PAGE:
The Hazard motorboat is currently being put through its paces by a specialist team of sailors in Portsmouth naval base according to a UK Ministry of Defence press release.

A Royal Navy Hazard Boat
The Hazard Motorboat

The Hazard motorboat can launch two types of unmanned craft, the first of which is the Remus 600, it can scan the seabed at depths as deep as 600 metres and secondly the Remus 100 which operates at 100 metres, who would have guessed? The unmanned craft would be tasked with scanning the ocean for mines and then return to the Hazard mothership. Another unmanned vehicle would then be tasked to destroy the mine. Additionally, the vessel can reportedly fit into a C-130 for transport.

“Collectively, they can search for, hunt and finally destroy mines faster than the Royal Navy’s Sandown and Hunt class ships, and they also have the added benefit of keeping the sailors required to operate them out of harm’s way. Modified versions of the same systems are also being looked at to carry out survey operations such as those performed by HMS Echo, currently looking for the missing Malaysian airliner, as part of the future mine-countermeasures and hydrographic capability programmed.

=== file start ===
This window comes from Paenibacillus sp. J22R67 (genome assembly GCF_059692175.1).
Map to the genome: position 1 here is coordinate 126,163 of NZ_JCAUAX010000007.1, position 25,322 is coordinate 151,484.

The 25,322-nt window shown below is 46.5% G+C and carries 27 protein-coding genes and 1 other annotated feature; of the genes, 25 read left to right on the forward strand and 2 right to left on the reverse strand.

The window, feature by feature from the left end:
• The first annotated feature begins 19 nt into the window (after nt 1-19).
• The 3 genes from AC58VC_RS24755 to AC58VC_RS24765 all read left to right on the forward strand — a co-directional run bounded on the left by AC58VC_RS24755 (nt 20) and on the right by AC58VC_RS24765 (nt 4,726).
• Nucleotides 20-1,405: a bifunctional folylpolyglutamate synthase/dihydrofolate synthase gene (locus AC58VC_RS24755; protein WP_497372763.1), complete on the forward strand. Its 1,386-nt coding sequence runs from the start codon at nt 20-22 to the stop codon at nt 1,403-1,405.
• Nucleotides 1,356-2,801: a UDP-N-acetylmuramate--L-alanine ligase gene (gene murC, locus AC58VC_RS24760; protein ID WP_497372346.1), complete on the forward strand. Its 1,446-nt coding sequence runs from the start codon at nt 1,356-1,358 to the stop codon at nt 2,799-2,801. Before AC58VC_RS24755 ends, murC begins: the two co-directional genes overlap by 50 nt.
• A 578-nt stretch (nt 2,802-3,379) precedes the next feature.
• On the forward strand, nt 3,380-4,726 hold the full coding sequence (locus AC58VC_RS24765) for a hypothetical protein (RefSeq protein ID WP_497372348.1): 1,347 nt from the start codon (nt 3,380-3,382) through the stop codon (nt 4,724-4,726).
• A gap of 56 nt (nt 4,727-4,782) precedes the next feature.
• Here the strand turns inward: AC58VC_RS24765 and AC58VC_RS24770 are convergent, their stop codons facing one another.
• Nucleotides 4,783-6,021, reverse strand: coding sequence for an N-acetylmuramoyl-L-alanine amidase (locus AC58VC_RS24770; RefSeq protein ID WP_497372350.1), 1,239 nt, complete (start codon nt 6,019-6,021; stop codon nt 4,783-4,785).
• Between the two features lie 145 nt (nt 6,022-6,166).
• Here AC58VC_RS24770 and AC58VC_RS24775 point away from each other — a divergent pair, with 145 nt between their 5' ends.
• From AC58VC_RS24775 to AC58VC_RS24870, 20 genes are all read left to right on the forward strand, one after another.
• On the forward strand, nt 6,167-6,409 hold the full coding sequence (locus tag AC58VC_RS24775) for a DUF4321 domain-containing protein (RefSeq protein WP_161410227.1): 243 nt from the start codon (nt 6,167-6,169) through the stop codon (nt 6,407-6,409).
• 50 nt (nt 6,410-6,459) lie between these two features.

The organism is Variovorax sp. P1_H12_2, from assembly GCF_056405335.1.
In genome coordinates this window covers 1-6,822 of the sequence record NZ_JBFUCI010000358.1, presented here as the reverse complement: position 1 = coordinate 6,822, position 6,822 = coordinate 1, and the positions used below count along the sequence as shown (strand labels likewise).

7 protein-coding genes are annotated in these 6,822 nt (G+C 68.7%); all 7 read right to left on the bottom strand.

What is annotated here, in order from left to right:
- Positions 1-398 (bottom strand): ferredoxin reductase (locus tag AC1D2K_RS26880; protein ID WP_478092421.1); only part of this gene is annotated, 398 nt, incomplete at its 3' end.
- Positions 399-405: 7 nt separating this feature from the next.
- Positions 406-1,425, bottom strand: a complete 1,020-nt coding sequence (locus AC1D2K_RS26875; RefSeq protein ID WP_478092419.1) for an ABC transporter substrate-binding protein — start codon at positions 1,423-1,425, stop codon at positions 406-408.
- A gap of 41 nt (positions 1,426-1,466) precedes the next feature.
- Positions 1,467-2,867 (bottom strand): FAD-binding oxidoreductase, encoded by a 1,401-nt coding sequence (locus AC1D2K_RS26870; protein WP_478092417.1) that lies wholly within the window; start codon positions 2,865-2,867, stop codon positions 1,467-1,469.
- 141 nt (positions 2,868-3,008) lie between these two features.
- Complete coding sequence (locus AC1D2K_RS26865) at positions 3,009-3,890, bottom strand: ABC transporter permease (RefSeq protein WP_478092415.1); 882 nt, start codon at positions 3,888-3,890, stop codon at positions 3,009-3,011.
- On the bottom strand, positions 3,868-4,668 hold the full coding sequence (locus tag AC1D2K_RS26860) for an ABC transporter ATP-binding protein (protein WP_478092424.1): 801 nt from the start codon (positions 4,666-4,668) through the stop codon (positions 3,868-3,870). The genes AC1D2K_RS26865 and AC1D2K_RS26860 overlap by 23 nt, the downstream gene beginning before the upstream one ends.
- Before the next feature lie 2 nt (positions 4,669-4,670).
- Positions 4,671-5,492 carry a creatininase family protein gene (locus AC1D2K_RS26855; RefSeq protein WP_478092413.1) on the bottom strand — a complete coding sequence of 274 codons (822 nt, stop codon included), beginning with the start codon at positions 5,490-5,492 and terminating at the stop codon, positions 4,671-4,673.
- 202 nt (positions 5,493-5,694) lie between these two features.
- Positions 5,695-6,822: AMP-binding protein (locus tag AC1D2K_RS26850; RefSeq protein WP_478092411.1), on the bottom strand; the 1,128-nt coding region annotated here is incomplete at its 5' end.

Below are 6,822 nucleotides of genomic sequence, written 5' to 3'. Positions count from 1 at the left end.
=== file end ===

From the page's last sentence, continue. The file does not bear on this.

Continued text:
The immediate goal for the team is to fit this technology and unmanned sweep systems to a Hunt-class ship, but in the future the system could easily be run from any reasonable-sized warship, and sent anywhere in the world in just 48 hours.” said the Ministry of Defence press release.

Royal Navy personnel with a submersible mine countermeasures vehicle
Royal Navy personnel with a submersible mine countermeasures vehicle onboard Hazard [Picture: Leading Airman (Photographer) Nicky Wilson, Crown copyright]
“The technology is proven. We’re taking it into the military realm. This will be the seafaring equivalent of the unmanned aircraft which have revolutionised aerial warfare. It takes the sailor out of the minefield, but we are not taking them out of the equation. You will still need individuals with specialist mine warfare and hydrographic skills, a human being to identify a contact, but they will be much safer, and this is a much more effective way of doing our job. This technology is fantastic and we are right at the forefront of it. It is the future.” said Lieutenant Commander Jack McWilliams, Officer in Command of MASTT, the Maritime Autonomous System Trials Team at Portsmouth.

George has a degree in Cyber Security from Glasgow Caledonian University and has a keen interest in naval and cyber security matters and has appeared on national radio and television to discuss current events. He also works for the NHS. George is on Twitter at @geoallison
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